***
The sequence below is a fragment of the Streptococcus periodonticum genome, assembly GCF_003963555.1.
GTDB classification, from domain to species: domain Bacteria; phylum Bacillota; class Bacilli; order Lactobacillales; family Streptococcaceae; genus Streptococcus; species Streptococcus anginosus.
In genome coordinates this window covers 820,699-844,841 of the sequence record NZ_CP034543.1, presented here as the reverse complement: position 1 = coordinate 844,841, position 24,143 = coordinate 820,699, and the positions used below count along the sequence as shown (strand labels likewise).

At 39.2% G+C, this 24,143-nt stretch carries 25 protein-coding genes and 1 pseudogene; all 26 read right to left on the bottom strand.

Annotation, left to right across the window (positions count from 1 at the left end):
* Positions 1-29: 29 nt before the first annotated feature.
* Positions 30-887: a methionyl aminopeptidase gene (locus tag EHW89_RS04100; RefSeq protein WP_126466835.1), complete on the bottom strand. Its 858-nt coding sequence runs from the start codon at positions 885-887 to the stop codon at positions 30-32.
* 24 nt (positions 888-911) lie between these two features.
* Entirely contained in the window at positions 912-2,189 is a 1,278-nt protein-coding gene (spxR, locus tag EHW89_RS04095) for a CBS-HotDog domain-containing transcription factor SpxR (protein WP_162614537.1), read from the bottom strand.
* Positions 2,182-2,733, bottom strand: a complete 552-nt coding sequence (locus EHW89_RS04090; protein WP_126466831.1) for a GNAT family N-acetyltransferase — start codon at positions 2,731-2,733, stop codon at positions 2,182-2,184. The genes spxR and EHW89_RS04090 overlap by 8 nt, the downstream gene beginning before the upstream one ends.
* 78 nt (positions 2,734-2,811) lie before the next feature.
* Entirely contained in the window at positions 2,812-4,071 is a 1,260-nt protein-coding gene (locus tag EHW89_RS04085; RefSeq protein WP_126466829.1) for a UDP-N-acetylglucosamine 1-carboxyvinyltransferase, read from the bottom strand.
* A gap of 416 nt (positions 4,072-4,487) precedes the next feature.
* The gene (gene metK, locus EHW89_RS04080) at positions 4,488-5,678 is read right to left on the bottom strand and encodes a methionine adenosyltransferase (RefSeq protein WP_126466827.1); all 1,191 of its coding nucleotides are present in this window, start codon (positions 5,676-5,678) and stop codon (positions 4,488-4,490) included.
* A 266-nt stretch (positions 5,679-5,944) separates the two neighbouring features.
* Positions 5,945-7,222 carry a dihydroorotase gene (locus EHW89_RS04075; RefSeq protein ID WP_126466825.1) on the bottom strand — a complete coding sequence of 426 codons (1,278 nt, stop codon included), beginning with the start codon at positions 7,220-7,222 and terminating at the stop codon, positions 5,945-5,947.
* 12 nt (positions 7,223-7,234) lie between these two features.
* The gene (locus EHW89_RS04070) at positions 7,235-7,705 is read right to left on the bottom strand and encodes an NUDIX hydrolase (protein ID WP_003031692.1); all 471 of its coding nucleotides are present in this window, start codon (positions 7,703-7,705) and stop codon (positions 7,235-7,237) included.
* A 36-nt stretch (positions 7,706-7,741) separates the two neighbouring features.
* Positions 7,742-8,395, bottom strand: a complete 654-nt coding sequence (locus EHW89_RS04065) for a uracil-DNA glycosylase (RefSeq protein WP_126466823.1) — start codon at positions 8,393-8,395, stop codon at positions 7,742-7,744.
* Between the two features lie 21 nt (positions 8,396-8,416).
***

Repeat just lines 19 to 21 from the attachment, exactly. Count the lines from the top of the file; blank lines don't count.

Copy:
* A 36-nt stretch (positions 7,706-7,741) separates the two neighbouring features.
* Positions 7,742-8,395, bottom strand: a complete 654-nt coding sequence (locus EHW89_RS04065) for a uracil-DNA glycosylase (RefSeq protein WP_126466823.1) — start codon at positions 8,393-8,395, stop codon at positions 7,742-7,744.
* Between the two features lie 21 nt (positions 8,396-8,416).